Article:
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22 Responses to “Younger generation of Singaporeans want change (Asiaone forum)”

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  4. I don;t believe you’re right, have you actually checked the information?

    • nobody says:

      We had been having foreigners to work here since 10 years back. There was not much resistance back then..
      So why is it now? Answer is that people are very disgusted by the CHINA NATIONALES who steals jobs and all kinds of opportunities from Singaporeans. They have been criticising and laughing at Singaporeans, treating us like fools. They feels more superiors as foreign talents are being wooed by our government, always making fun of our people in the public.

      I have encounter many incidents:
      1. In the toilet, I overheard China PRs talking loudly, insulting their Singaporean colleagues as weak and useless and older Singaporeans for not being able to work as hard as them.
      2. In the fastfood restaurants, I overheard the China mothers mocking at out Singapore students, saying that they are more dumb than their kids and also Singapore parents are simply too weak.
      3. In the neighbourhood shop, the China man who took over the one and only nearest household products store, priced his products so expensive, and when i feedback that he is over pricing, he says loudly in mandarin: YOU SINGAPOREAS CAN AFFORD ONE! My neighbours also get very annoyed by the same response but still buys from him occassionally for convenience’s sake…

      Please, try to ask a few of your friends and relatives, you will know more about their experiences about this group of PRs. There are some good ones of course, or probably time can tell if they will change their attitude.

  5. Kevin Teo says:

    Firstly, don’t blame the foreigners, i blame our govt squarely !

    Your statement: “If we dissect the problem, we will notice that the vast majority of foreigners are here to do jobs which we don’t want to do anyway. It’s really a minority of Singaporeans who did lose their jobs to fake FTs or FTs who were not really needed in the first place”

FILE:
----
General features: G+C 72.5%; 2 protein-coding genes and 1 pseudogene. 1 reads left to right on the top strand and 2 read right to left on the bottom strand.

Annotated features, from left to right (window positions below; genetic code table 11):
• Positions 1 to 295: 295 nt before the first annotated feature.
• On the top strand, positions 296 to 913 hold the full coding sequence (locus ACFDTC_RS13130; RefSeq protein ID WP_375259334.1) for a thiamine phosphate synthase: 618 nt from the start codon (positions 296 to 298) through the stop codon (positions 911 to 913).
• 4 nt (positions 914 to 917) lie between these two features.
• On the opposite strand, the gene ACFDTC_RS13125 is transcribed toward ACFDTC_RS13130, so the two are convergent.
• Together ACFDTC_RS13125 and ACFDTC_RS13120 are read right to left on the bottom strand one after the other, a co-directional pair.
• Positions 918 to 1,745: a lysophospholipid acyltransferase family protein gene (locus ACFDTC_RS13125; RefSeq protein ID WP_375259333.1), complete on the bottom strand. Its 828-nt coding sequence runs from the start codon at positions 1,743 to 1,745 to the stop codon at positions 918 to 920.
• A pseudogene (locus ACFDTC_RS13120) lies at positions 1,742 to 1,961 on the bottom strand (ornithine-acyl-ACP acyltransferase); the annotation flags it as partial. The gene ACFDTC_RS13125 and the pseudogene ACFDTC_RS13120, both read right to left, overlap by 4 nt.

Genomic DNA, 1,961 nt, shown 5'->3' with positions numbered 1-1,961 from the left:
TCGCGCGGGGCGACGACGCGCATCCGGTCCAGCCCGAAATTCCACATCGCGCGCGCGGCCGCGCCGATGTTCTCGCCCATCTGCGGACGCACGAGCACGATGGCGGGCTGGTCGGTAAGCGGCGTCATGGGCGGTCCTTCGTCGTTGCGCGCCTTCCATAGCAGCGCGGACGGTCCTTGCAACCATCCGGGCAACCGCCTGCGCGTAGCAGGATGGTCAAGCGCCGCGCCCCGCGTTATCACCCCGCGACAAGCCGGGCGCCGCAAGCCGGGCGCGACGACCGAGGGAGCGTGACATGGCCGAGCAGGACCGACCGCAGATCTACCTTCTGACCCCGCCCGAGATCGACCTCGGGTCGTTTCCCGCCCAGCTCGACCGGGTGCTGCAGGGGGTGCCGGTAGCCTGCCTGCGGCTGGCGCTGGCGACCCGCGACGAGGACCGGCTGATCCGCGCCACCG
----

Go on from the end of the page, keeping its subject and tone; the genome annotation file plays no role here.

You got it wrong ! The fact that foreigners (don’t call them FT bcos majority are not talented) make up 36% of our population tells you some thing is wrong. In most developed nations, it is below 20%.

    The question is not about do we or do we not need them. We do need them. The question should be: why do we need such a super high influx ? When you go to any job fair and NTUC e2i industry previews, you see more than half of them aged 40yo to 60+. Doesn’t that tells u too that too many mid-to-older citizens have been replaced by them due to too overwhelming number imported ?

    Our govt created this problem & we the citizens suffer ! Thanks to the online forums and blogs that I read regularly, our govt over imported foreigners because it wants as many PRs as possible to become citizens to vote for PAP, that is the main reason why we are struggling these days looking for jobs and stagnant real income !

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  8. Kev. J. says:

    The last sentence which states “So while it is being argued that the new generation wants change, the irony is that when faced with change, they are the very ones resisting it” is quite disturbing for one. I used to talk to a friend, or former friend, about why we should always give opposition parties a chance to share their policies and to aid in governance in parliament because of the absence of a check. But her reaction was essentially a rather double-edged one which cuts only against herself. On the one hand, she complains that the opposition is useless, all as a result of the drumming in of the message by our media that the opposition is “useless”, when it is not true at all. The opposition can be as efficient or even more efficient than the current ruling party, but Singaporeans never gave them the chance to be helping them in parliament. Then, on the other hand, she complained on and on about how the government is raising this and that cost, and that they are bringing in too many foreign workers and so on. All in all, she exemplifies the kind of mindset of wanting change yet choosing to back out at the last minute, and hence, relinquishing her very own rights. The funny thing was, the last time, she never even voted and she was so vocal to that extent. Nothing personal, but I do think that even as much as it is her mindset, if Singaporeans have a similar mindset as a whole(which I pray not), then we are inevitably bound for a ride down the hill as a country.